How is the street art being produced in Lexington representative of our city? How is it unique from other cities? I think a way that it is unique is, when you go to a lot of other cities in the states and even in Europe—big cities— you’re seeing a lot of tags. It’s a lot of someone writing their name over and over and over all over the city. And some people don’t see the art in that. I think it’s unique in Lexington that the artists don’t collectively have a name. You don’t see someone’s name everywhere. You don’t see the same thing written everywhere. It’s more of—especially with Hello Mona and DroneX—an image repeated and slightly changed. It makes it feel a little bit more playful and not as much as a status like, ‘I’m going to get up all over town,’ or whatever. As far as our voice, I’ve always thought that Lexington has a nice, fun, playful edge to it. If you look around, you see some of the more prominent pieces that have gone up over the years, like the Gatewood Galbraith ones, it seems like it’s got this little fun edge to it. It’s cool. I think it makes it a little bit more accessible. Tell us more about bringing Kobra here. A lot of people pass the Lincoln mural everyday, but they might not know anything about it. Can you give us more of an idea of the vision behind it for PRHBTN and insight into the backstory behind it? Essentially what I do every year is for about a month I research consistently all these artists and I make a big long list and I write down links and email addresses and contacts and try to figure out who all’s out there and what everybody’s doing. I take that list and I compile everything and I try to narrow it down to like ten artists that I think are my favorite currently working. And then I just email them. And I go, ‘Hey you should come to Lexington…’ So, literally, all I did was I said, ‘Hey we have this thing. It’s a lot of fun. We’d love for you to come.’ 24

MOUR LIFE And we said, ‘You would have complete artistic freedom. Do whatever you want to do. We’ll take care of you for the whole time you’re here and if you’d like to come that’d be awesome and if not please come next year.’ And we completely thought there was no way he was going to come. I was totally ok with that, but I figured I had to ask anyway. So it was just like a shot in the dark for you? Oh, completely. Like I said, it’s like emailing your favorite rock star, like emailing Jack White, and being like, ‘Hey would you mind, like, playing in Lexington for nothing? For free? I’ll buy your food?’ So, about a month and a half out we had already talked to our other artists and I had confirmed them, so we were all excited we had gotten these huge artists. Then, about a month and a half out, Kobra’s people email me and say, ‘We’d love to come,’ and I go, ‘Wha..wha…’ My first response was, ‘We can’t do this’ and Jessica just said, ‘No we have to. We’re going to make it work. We’ll figure out a way to do it. Just tell them we’re going do it and we’ll make it work.’ So, she’s really the reason why he came. We went, ‘Well how do we make this work?’ and, you know, we begged and borrowed and pleaded and raised a bunch of funds to, luckily, make it work. So, when he agreed to come we searched for big walls and talked to someone in the mayor’s office, who was amazing and was instrumental for all of it, and she essentially said, ‘Ok what about the back of the Kentucky Theatre’. We had never thought about it. We drove down vine and went, ‘That’s a big wall!’ I had never noticed that wall before. So, because it’s a city wall we had to have it approved. Kobra sent sketches, they approved it, we struggled to raise a whole bunch of money, and it worked out. The support was incredible. It was definitely a leap of faith. It was a complete over reach for us, but it worked out.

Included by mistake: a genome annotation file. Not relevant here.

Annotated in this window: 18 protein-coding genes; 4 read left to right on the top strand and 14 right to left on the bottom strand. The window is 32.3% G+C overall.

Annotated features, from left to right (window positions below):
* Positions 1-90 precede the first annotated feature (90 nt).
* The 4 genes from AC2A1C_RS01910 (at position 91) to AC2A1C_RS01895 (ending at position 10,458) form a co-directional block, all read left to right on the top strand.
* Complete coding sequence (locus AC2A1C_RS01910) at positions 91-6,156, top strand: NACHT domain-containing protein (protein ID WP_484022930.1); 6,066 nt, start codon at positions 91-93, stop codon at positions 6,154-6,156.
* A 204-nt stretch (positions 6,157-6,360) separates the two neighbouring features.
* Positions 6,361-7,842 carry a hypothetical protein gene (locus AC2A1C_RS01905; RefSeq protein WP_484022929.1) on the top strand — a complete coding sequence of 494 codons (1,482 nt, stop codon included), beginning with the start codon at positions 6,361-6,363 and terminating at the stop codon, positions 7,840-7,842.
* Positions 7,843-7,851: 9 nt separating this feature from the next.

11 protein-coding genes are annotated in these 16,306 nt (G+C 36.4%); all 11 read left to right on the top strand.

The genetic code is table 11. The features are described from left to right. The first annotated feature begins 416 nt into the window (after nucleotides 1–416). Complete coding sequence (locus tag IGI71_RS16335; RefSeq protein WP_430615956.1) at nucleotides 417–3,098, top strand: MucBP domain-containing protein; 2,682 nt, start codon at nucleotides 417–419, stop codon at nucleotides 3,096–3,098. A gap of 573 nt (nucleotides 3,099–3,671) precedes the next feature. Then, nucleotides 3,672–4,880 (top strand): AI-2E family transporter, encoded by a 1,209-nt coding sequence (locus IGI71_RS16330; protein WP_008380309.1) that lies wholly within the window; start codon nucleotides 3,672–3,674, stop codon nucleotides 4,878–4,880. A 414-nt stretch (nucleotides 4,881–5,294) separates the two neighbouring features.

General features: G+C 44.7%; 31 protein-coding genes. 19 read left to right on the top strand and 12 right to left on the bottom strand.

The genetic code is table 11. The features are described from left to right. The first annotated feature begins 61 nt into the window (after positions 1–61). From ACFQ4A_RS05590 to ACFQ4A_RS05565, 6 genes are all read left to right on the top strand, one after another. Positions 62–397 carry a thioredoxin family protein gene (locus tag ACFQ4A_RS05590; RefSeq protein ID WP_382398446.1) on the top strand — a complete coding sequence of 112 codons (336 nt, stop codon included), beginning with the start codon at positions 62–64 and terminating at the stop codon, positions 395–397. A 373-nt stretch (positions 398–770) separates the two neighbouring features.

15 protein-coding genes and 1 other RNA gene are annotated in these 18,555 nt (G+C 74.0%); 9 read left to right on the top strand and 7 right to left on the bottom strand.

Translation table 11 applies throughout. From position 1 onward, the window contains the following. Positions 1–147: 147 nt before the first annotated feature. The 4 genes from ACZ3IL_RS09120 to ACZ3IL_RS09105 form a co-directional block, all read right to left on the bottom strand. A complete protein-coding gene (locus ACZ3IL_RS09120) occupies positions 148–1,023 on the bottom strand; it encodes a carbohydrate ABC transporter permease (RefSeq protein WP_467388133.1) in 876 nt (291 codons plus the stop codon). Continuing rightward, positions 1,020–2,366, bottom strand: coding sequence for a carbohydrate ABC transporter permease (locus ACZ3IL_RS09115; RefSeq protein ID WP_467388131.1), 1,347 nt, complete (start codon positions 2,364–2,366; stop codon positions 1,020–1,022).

For the complete interview visit Mour’s blog at mourmagazine.com. Don’t miss PRHBTN’s fourth annual show, October 10th through 12th featuring How and Nosm, ROA, Andrew Hem, Bastardilla and a mystery artist.

By Andrea Schurr


Splurge, Save, Steal

Theory ‘Hanalee’ Genuine Fox Fur Vest Available at Nordstrom.com $1,495

Kristen Blake Two-Tone Faux Fur Vest Available at Nordstrom.com $138

Jolt Faux Fur Vest Available at Nordstrom.com $58

#localalert

From the September Issue of MOUR Available at Morton James

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The LEXSEWS project is designed to provide refugees and low-income participants with multidisciplinary educational and skill development opportunities that promote self-sufficiency through professional sewing courses which incorporate entrepreneurship.

Lexington Fashion Collaborative

Sign up for the LFC newsletter for updates on events and projects. www.lexingtonfashion.org

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MOUR Magazine | October 2014  

Copyright MOUR Magazine, LLC 2014